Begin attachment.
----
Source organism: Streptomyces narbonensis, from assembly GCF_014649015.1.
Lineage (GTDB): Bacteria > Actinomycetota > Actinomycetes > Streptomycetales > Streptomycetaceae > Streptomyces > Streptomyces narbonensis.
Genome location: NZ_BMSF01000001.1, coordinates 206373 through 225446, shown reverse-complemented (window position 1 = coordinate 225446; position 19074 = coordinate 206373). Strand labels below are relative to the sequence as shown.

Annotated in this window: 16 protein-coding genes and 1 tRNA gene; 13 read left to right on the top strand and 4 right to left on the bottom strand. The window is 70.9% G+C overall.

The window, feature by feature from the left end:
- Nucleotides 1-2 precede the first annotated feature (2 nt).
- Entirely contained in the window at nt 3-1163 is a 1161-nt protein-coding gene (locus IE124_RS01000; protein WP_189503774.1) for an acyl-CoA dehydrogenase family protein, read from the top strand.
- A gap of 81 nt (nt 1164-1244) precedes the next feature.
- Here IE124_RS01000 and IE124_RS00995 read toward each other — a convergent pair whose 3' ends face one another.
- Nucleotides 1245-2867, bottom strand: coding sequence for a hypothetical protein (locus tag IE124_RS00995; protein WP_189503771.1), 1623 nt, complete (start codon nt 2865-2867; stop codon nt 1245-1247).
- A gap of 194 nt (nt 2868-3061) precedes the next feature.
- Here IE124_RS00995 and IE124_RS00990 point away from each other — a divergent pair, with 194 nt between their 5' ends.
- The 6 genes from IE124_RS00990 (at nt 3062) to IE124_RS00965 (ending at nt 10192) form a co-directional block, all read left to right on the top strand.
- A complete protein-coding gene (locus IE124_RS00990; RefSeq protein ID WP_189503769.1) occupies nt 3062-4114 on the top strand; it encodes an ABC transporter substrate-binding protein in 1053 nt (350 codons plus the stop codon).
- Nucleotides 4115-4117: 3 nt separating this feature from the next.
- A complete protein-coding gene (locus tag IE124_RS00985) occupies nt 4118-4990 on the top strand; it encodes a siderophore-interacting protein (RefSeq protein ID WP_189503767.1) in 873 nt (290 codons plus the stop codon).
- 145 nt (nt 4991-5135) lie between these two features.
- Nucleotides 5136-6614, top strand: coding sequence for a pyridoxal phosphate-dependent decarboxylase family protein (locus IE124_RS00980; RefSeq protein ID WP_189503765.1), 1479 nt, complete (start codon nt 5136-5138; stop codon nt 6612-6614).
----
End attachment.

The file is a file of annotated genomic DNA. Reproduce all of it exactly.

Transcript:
Source organism: Streptomyces narbonensis, from assembly GCF_014649015.1.
Lineage (GTDB): Bacteria > Actinomycetota > Actinomycetes > Streptomycetales > Streptomycetaceae > Streptomyces > Streptomyces narbonensis.
Genome location: NZ_BMSF01000001.1, coordinates 206373 through 225446, shown reverse-complemented (window position 1 = coordinate 225446; position 19074 = coordinate 206373). Strand labels below are relative to the sequence as shown.

Annotated in this window: 16 protein-coding genes and 1 tRNA gene; 13 read left to right on the top strand and 4 right to left on the bottom strand. The window is 70.9% G+C overall.

The window, feature by feature from the left end:
- Nucleotides 1-2 precede the first annotated feature (2 nt).
- Entirely contained in the window at nt 3-1163 is a 1161-nt protein-coding gene (locus IE124_RS01000; protein WP_189503774.1) for an acyl-CoA dehydrogenase family protein, read from the top strand.
- A gap of 81 nt (nt 1164-1244) precedes the next feature.
- Here IE124_RS01000 and IE124_RS00995 read toward each other — a convergent pair whose 3' ends face one another.
- Nucleotides 1245-2867, bottom strand: coding sequence for a hypothetical protein (locus tag IE124_RS00995; protein WP_189503771.1), 1623 nt, complete (start codon nt 2865-2867; stop codon nt 1245-1247).
- A gap of 194 nt (nt 2868-3061) precedes the next feature.
- Here IE124_RS00995 and IE124_RS00990 point away from each other — a divergent pair, with 194 nt between their 5' ends.
- The 6 genes from IE124_RS00990 (at nt 3062) to IE124_RS00965 (ending at nt 10192) form a co-directional block, all read left to right on the top strand.
- A complete protein-coding gene (locus IE124_RS00990; RefSeq protein ID WP_189503769.1) occupies nt 3062-4114 on the top strand; it encodes an ABC transporter substrate-binding protein in 1053 nt (350 codons plus the stop codon).
- Nucleotides 4115-4117: 3 nt separating this feature from the next.
- A complete protein-coding gene (locus tag IE124_RS00985) occupies nt 4118-4990 on the top strand; it encodes a siderophore-interacting protein (RefSeq protein ID WP_189503767.1) in 873 nt (290 codons plus the stop codon).
- 145 nt (nt 4991-5135) lie between these two features.
- Nucleotides 5136-6614, top strand: coding sequence for a pyridoxal phosphate-dependent decarboxylase family protein (locus IE124_RS00980; RefSeq protein ID WP_189503765.1), 1479 nt, complete (start codon nt 5136-5138; stop codon nt 6612-6614).